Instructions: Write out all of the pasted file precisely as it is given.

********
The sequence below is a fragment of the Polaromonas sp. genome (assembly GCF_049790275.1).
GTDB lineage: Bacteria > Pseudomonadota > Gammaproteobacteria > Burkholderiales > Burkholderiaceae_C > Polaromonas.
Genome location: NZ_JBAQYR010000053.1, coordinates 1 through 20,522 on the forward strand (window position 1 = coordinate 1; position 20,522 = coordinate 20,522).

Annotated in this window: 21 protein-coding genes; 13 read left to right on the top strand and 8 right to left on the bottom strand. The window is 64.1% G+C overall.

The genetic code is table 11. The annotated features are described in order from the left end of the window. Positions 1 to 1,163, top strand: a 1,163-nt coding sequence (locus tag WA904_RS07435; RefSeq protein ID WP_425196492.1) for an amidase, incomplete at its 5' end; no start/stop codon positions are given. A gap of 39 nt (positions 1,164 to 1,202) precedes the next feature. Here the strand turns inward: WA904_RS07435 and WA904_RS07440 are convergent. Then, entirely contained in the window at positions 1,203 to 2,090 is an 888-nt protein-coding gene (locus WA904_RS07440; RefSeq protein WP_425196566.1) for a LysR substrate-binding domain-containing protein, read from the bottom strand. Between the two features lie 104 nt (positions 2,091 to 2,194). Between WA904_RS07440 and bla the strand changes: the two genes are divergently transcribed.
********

The sequence below is a fragment of the Polaromonas sp. genome (assembly GCF_049790275.1).
GTDB lineage: Bacteria > Pseudomonadota > Gammaproteobacteria > Burkholderiales > Burkholderiaceae_C > Polaromonas.
Genome location: NZ_JBAQYR010000053.1, coordinates 1 through 20,522 on the forward strand (window position 1 = coordinate 1; position 20,522 = coordinate 20,522).

Annotated in this window: 21 protein-coding genes; 13 read left to right on the top strand and 8 right to left on the bottom strand. The window is 64.1% G+C overall.

The genetic code is table 11. The annotated features are described in order from the left end of the window. Positions 1 to 1,163, top strand: a 1,163-nt coding sequence (locus tag WA904_RS07435; RefSeq protein ID WP_425196492.1) for an amidase, incomplete at its 5' end; no start/stop codon positions are given. A gap of 39 nt (positions 1,164 to 1,202) precedes the next feature. Here the strand turns inward: WA904_RS07435 and WA904_RS07440 are convergent. Then, entirely contained in the window at positions 1,203 to 2,090 is an 888-nt protein-coding gene (locus WA904_RS07440; RefSeq protein WP_425196566.1) for a LysR substrate-binding domain-containing protein, read from the bottom strand. Between the two features lie 104 nt (positions 2,091 to 2,194). Between WA904_RS07440 and bla the strand changes: the two genes are divergently transcribed.